But while the difference between inside and out is relatively fluid, the distinction between public and performance spaces feels far more abrupt. The building’s hard surfaces make way for demure velvet seats and dark wood; its pale palette is suddenly muted by shades of purple and taupe that appear almost black in low light. It’s a contrast replicated in the 200-seat Tea House Theatre, a smaller space for more casual performances (accompanied by servings of tea and dim sum).

Kokalov wants these juxtapositions to transport audiences away from their surroundings — for the duration of the show, at least, after which they’re ejected back to the colder foyers for a visual palette-cleanser. Yet, the architect is also aware that the majority of the building’s visitors will never experience the theatres themselves. Most foot traffic at the Xiqu Centre, which lies at the far eastern end of the WKCD, will result from its position as an entry point for pedestrians (including those entering via underground passages from two connected metro stations).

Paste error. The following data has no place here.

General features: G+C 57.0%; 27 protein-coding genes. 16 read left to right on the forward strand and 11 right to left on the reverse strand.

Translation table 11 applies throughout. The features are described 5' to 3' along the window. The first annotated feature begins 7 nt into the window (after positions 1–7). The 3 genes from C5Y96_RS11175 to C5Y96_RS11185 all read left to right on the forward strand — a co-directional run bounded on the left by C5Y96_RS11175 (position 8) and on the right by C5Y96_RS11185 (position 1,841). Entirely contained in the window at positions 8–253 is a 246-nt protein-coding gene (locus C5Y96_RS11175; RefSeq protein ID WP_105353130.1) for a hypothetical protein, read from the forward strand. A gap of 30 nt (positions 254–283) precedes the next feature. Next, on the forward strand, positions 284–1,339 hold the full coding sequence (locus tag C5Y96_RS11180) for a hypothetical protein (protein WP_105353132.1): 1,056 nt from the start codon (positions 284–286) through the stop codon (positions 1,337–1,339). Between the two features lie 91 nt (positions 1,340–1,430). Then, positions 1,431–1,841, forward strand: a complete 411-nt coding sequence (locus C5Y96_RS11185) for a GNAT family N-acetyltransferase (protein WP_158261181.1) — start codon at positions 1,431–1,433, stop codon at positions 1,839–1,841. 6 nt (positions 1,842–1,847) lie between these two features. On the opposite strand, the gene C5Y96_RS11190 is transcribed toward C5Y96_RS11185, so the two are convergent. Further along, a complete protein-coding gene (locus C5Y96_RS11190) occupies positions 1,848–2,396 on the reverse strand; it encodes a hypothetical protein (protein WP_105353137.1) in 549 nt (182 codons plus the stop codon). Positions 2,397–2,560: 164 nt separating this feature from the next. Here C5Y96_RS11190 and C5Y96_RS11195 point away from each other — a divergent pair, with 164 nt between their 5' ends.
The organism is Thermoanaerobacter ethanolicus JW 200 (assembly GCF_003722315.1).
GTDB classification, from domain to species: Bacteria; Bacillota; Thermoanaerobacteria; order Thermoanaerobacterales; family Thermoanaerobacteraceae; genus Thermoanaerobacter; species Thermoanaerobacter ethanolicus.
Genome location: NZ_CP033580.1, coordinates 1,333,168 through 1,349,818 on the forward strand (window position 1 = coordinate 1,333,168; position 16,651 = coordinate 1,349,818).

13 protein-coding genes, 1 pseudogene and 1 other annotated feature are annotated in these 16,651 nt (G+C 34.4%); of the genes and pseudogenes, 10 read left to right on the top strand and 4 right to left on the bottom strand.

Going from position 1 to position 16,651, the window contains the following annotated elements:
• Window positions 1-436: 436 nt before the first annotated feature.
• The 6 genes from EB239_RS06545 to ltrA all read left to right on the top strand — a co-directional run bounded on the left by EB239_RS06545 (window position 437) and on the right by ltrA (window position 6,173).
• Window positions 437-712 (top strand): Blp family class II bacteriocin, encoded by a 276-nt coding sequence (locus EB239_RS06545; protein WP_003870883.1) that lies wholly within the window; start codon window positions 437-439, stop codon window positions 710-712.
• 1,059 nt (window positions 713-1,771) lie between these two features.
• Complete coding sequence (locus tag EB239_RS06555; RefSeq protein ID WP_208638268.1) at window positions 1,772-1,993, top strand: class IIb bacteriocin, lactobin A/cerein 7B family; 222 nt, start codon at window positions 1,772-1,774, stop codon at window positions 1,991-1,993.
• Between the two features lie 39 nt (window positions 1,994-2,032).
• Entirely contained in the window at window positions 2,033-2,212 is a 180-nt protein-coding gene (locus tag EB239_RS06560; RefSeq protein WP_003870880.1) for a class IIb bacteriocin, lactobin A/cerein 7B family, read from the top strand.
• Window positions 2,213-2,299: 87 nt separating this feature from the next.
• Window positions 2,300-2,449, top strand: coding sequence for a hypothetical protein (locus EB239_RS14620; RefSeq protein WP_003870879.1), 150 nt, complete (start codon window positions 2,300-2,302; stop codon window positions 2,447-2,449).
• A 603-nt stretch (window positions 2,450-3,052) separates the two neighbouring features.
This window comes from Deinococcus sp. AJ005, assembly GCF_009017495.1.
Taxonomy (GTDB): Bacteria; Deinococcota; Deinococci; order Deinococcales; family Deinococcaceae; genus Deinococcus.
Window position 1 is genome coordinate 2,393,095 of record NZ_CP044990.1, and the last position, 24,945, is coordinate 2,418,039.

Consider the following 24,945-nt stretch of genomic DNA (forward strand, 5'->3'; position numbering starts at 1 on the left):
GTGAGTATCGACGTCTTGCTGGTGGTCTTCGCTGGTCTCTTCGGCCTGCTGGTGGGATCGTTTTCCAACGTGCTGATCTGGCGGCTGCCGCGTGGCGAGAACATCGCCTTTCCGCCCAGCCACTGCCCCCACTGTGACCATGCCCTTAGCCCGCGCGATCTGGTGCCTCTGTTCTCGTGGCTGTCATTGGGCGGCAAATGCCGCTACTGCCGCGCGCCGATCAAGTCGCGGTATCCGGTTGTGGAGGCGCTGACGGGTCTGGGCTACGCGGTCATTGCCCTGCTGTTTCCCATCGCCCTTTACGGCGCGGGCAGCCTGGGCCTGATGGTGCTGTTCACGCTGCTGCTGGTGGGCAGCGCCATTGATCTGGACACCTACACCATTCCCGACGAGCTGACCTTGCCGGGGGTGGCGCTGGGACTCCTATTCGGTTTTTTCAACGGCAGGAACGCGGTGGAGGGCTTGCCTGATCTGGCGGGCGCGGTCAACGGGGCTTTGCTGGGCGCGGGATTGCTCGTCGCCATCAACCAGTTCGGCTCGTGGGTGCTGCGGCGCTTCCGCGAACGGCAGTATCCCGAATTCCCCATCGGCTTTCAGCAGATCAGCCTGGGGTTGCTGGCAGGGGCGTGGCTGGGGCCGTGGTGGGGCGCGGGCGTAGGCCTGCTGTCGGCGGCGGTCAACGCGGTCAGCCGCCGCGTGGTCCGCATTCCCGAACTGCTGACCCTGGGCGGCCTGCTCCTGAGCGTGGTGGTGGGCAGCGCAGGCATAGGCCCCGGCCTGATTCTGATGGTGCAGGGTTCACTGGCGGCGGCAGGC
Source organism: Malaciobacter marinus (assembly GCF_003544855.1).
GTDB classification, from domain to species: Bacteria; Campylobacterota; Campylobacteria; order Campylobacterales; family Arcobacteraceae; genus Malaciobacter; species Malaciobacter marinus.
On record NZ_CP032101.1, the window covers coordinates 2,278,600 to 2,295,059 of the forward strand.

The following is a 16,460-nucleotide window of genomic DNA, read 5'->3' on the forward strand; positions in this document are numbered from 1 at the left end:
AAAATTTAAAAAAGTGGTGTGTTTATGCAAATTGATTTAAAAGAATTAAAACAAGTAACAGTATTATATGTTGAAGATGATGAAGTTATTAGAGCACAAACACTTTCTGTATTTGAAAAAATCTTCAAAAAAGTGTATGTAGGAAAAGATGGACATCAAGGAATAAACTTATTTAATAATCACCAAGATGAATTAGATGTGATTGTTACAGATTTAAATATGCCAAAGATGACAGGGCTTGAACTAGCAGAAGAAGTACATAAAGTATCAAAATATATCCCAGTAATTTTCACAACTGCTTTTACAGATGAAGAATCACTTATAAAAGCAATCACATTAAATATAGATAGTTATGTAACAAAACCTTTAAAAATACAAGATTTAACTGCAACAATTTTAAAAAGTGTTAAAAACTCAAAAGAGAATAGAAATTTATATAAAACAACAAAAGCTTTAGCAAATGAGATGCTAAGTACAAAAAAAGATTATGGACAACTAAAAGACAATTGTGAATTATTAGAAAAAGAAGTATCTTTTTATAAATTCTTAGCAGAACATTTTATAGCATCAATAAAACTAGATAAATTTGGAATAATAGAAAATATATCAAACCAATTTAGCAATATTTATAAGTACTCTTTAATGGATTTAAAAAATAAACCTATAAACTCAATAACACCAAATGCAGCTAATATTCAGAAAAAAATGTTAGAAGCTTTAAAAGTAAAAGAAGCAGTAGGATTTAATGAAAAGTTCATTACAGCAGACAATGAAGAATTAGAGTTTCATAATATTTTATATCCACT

Cavernous but deceptively intimate: the 1,073-capacity Grand Theatre

‘The concept isn’t to be a destination,’ Kokalov explains, ‘it’s to be a gateway.’ For this reason, judging the success of Revery’s work feels premature. The way in which people flow through the space is fundamental to the designers’ vision, and for now there simply isn’t the footfall.

But come the mid-2020s, when the district is scheduled to complete, the Xiqu Centre’s relationship with its wider context should come into clearer focus. By then, the theatre will have been joined by numerous other arts facilities, many of which look set to be architecturally eye-catching.